From later in the piece: "When I talk about this with people (thus far anyway) I typically get one of two responses, either 'yeah, right on!' or 'hey, it’s war, and war isn’t honorable – grow the hell up'. There is a lot to be said for that argument – but the problem is that war in the real historical world has very different constraints that are utterly absent from fantasized worlds..."
by Andrew Phelps in Got Game

Rats Rule, Right?

Derek Lowe: "So, you're developing a drug candidate. You've settled on what looks like a good compound - it has the activity you want in your mouse model of the disease, it's not too hard to make, and it's not toxic. Everything looks fine. Except. . .one slight problem. Although the compound has good blood levels in the mouse and in the dog, in rats it's terrible. For some reason, it just doesn't get up there. Probably some foul metabolic pathway peculiar to rats (whose innards are adapted, after all, for dealing with every kind of garbage that comes along). So, is this a problem?.."
by Derek Lowe in In the Pipeline

Really BAD customer experience at Albertsons Market

Bob Jacobson, on shopping at his local Albertsons supermarket where he had "one of the worst customer experiences" of his life: "Say what you will about the Safeway chain or the Birkenstock billionaires who charge through the roof for Whole Foods' organic fare, they know how to create shopping environments that create a more pleasurable experience, at its best (as at Whole Foods) quite enjoyable. Even the warehouses like Costco and its smaller counterpart, Smart & Final, do just fine: they have no pretentions, but neither do they dump virtual garbage on the consumer merely to create another trivial revenue stream, all for the sake of promotions in the marketing department..."
by Strange Attractor in Total Experience

The Guardian's "Comment is Free"

Kevin Anderson: "First off, I want to say that I really admire the ambition of the Guardian Unlimited’s Comment is Free. It is one of the boldest statements made by any media company that participation needs to be central to a radical revamp of traditional content strategies... It is, therfore, not hugely surprising to find that Comment is Free is having a few teething troubles..."
by Kevin Anderson in strange
In the Pipeline: Don't miss Derek Lowe's excellent commentary on drug discovery and the pharma industry in general at In the Pipeline

The Loom

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June 21, 2005

Surprises in Jelly

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Posted by Carl Zimmer

I’ve got an article in today’s New York Times about jellyfish and their kin—known as cnidarians. Cnidarians look pretty simple, which helped earn them a reputation as simple and primitive compared to vertebrates like us, as well as insects, squid, and other creatures with heads and tails, eyes, and so on (known as bilaterians). But it turns out that a lot of the genes that map our complex anatomy are lurking in cnidarians, too. Scientists are now pondering what all that genetic complexity does for the cnidarians. They’re also using these findings to get a better idea of how the major groups of animals evolved between 600 and 500 million years ago.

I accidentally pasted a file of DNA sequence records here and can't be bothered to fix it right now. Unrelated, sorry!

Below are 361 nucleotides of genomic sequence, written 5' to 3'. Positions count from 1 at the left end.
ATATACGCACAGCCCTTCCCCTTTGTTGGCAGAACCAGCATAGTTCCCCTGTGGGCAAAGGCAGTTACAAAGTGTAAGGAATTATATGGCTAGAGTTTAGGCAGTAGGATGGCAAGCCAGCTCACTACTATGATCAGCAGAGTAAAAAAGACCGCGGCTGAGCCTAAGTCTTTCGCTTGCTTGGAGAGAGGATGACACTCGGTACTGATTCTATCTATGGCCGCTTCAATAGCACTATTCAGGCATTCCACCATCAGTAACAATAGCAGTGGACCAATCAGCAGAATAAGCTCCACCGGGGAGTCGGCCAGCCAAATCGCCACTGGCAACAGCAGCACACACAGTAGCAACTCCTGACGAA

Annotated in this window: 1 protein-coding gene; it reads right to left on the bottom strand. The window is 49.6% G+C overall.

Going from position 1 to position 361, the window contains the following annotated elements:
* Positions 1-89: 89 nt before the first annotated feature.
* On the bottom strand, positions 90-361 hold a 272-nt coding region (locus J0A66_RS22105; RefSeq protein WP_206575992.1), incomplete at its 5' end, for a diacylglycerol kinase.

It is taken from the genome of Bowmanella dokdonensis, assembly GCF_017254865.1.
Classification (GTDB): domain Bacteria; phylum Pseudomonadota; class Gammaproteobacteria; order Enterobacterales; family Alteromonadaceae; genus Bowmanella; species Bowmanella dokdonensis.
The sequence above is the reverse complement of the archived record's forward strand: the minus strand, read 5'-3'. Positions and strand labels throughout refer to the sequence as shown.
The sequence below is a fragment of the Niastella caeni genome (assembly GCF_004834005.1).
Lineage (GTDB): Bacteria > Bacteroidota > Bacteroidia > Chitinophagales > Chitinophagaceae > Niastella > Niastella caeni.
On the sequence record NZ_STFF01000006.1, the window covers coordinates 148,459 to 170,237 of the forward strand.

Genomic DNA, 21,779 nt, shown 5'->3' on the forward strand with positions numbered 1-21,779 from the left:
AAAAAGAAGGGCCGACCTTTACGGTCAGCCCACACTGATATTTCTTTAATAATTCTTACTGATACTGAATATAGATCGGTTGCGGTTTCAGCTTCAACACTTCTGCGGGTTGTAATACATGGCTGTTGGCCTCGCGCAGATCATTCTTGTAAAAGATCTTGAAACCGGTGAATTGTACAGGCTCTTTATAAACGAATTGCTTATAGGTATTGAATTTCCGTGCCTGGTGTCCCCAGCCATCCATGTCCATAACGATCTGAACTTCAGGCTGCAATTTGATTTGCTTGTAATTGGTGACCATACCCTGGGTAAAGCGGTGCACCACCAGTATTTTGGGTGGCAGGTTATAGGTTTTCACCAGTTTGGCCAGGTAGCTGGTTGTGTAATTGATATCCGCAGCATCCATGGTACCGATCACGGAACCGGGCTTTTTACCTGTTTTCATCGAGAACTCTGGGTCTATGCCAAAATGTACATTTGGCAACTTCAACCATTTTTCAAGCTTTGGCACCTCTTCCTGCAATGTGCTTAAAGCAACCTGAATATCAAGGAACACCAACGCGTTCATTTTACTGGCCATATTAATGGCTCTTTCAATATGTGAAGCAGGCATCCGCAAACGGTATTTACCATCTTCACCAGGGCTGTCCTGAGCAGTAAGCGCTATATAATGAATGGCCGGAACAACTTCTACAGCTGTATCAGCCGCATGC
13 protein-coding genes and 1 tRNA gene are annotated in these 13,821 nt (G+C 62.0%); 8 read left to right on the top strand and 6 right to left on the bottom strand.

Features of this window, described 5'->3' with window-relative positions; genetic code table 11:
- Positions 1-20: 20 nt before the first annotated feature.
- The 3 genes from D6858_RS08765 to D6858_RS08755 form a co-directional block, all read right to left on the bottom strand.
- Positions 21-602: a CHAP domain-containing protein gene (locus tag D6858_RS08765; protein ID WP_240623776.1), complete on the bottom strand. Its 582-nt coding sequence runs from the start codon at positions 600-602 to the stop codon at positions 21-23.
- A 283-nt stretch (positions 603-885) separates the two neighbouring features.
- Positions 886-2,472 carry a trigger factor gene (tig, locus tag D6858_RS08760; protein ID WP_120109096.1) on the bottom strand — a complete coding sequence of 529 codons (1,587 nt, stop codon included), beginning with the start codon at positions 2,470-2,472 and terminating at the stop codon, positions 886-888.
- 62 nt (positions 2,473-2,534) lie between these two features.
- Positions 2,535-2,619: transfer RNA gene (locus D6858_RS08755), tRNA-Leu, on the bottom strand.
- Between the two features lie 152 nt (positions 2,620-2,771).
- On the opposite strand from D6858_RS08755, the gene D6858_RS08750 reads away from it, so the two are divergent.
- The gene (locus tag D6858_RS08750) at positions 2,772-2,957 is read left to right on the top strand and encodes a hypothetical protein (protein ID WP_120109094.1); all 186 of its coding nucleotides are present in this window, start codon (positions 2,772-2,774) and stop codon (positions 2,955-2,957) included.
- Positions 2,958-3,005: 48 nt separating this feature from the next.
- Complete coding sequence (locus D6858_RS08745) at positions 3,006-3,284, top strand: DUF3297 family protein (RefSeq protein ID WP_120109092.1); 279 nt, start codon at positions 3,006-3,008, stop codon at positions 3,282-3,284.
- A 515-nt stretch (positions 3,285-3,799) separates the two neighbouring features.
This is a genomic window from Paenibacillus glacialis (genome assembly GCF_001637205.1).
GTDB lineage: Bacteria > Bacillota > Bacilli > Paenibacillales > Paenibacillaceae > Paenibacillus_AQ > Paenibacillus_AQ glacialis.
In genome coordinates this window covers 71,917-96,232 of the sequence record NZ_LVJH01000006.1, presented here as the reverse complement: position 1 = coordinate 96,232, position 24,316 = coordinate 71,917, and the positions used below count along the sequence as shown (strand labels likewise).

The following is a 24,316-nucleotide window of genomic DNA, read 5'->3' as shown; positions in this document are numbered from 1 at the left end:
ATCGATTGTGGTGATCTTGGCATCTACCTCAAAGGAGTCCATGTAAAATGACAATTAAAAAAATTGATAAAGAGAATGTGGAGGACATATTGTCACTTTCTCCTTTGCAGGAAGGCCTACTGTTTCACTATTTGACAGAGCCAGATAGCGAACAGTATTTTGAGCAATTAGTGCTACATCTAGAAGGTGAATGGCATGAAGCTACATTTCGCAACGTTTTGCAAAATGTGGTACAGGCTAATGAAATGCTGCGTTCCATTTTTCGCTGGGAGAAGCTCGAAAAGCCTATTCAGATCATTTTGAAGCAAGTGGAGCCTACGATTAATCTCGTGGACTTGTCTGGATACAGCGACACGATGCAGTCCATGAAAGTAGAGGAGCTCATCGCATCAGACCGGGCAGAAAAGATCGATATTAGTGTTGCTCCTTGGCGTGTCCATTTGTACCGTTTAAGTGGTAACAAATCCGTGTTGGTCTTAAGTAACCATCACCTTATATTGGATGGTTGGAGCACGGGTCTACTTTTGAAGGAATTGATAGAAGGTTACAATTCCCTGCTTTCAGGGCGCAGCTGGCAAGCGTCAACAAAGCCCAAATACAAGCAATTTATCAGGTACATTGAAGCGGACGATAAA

For those interested some of the gorey details, check out PZ Myers’s take. Be sure to follow the links to earlier comments on some of the key papers on this research, plus diagrams.

In addition, curious readers can check out:

The timing of the evolution of cnidarians and bilaterians (full text)

An ode to the starlet sea anemone, which has revealed a lot of the secrets of the cnidarians (abstract only)

The evolution of diploblasty (development from two embryonic layers)

Update, 4:20 pm: PZ Myers link fixed (and spelling corrected!).

Comments (16) + TrackBacks (0) | Category: Evolution


1. Charlie Wagner on June 21, 2005 11:23 AM writes...

Carl Zimmer wrote:
"Much to their surprise, the scientists found that some genes switched on in embryos were nearly identical to the genes that determined the head-to-tail axis of bilaterians, including humans. More surprisingly, the genes switched on in the same head-to-tail pattern as in bilaterians.

Further studies showed that cnidarians used other genes from the bilaterian tool kit. The same genes that patterned the front and back of the bilaterian embryo, for example, were produced on opposite sides of the anemone embryo.

The findings have these scientists wondering why cnidarians use such a complex set of body-building genes when their bodies end up looking so simple."


What it's got me to wondering is how genes can "evolve" before the organisms that use them. It seems to me that these genes were there from the very beginning, they didn't "evolve" from other genes, they were part of a program of evolution in which more complex structures emerged by switching on genetic potential that was already present.